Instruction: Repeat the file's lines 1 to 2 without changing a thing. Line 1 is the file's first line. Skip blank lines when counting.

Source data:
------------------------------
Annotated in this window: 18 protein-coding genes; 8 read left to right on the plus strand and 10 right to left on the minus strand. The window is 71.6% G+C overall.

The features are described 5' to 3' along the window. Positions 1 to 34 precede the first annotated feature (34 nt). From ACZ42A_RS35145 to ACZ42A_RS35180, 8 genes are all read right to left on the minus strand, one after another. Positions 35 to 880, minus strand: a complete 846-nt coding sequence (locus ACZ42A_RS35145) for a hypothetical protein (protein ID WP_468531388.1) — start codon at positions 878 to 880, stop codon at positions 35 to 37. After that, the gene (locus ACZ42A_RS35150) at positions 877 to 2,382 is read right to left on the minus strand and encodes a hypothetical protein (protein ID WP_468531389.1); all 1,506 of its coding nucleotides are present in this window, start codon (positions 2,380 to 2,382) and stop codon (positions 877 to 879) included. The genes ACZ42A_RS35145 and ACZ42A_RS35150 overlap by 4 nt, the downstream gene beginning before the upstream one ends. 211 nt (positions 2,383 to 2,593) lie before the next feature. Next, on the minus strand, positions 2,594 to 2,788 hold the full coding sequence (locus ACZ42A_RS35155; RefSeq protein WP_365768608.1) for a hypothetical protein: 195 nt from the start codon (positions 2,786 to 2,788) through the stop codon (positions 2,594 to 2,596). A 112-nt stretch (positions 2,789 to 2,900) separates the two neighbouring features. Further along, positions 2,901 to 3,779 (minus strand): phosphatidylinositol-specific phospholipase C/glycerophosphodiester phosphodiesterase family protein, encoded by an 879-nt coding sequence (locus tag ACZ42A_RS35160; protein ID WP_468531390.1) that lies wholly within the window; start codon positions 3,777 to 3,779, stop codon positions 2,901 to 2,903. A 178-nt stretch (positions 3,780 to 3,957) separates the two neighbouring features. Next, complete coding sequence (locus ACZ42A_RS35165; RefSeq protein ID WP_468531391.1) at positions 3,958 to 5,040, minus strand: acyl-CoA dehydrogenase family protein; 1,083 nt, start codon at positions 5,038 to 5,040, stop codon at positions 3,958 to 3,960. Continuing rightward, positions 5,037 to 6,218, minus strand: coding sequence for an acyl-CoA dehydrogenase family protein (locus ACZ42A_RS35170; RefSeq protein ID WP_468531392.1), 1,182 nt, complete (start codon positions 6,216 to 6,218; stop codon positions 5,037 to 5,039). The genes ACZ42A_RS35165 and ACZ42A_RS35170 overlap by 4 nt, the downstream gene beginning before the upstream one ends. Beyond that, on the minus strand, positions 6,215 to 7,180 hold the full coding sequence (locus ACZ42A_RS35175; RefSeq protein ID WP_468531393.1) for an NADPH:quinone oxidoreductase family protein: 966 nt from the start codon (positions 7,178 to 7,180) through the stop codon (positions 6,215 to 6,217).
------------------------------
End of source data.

Annotated in this window: 18 protein-coding genes; 8 read left to right on the plus strand and 10 right to left on the minus strand. The window is 71.6% G+C overall.

The features are described 5' to 3' along the window. Positions 1 to 34 precede the first annotated feature (34 nt). From ACZ42A_RS35145 to ACZ42A_RS35180, 8 genes are all read right to left on the minus strand, one after another. Positions 35 to 880, minus strand: a complete 846-nt coding sequence (locus ACZ42A_RS35145) for a hypothetical protein (protein ID WP_468531388.1) — start codon at positions 878 to 880, stop codon at positions 35 to 37. After that, the gene (locus ACZ42A_RS35150) at positions 877 to 2,382 is read right to left on the minus strand and encodes a hypothetical protein (protein ID WP_468531389.1); all 1,506 of its coding nucleotides are present in this window, start codon (positions 2,380 to 2,382) and stop codon (positions 877 to 879) included. The genes ACZ42A_RS35145 and ACZ42A_RS35150 overlap by 4 nt, the downstream gene beginning before the upstream one ends. 211 nt (positions 2,383 to 2,593) lie before the next feature. Next, on the minus strand, positions 2,594 to 2,788 hold the full coding sequence (locus ACZ42A_RS35155; RefSeq protein WP_365768608.1) for a hypothetical protein: 195 nt from the start codon (positions 2,786 to 2,788) through the stop codon (positions 2,594 to 2,596). A 112-nt stretch (positions 2,789 to 2,900) separates the two neighbouring features. Further along, positions 2,901 to 3,779 (minus strand): phosphatidylinositol-specific phospholipase C/glycerophosphodiester phosphodiesterase family protein, encoded by an 879-nt coding sequence (locus tag ACZ42A_RS35160; protein ID WP_468531390.1) that lies wholly within the window; start codon positions 3,777 to 3,779, stop codon positions 2,901 to 2,903. A 178-nt stretch (positions 3,780 to 3,957) separates the two neighbouring features. Next, complete coding sequence (locus ACZ42A_RS35165; RefSeq protein ID WP_468531391.1) at positions 3,958 to 5,040, minus strand: acyl-CoA dehydrogenase family protein; 1,083 nt, start codon at positions 5,038 to 5,040, stop codon at positions 3,958 to 3,960. Continuing rightward, positions 5,037 to 6,218, minus strand: coding sequence for an acyl-CoA dehydrogenase family protein (locus ACZ42A_RS35170; RefSeq protein ID WP_468531392.1), 1,182 nt, complete (start codon positions 6,216 to 6,218; stop codon positions 5,037 to 5,039). The genes ACZ42A_RS35165 and ACZ42A_RS35170 overlap by 4 nt, the downstream gene beginning before the upstream one ends. Beyond that, on the minus strand, positions 6,215 to 7,180 hold the full coding sequence (locus ACZ42A_RS35175; RefSeq protein ID WP_468531393.1) for an NADPH:quinone oxidoreductase family protein: 966 nt from the start codon (positions 7,178 to 7,180) through the stop codon (positions 6,215 to 6,217).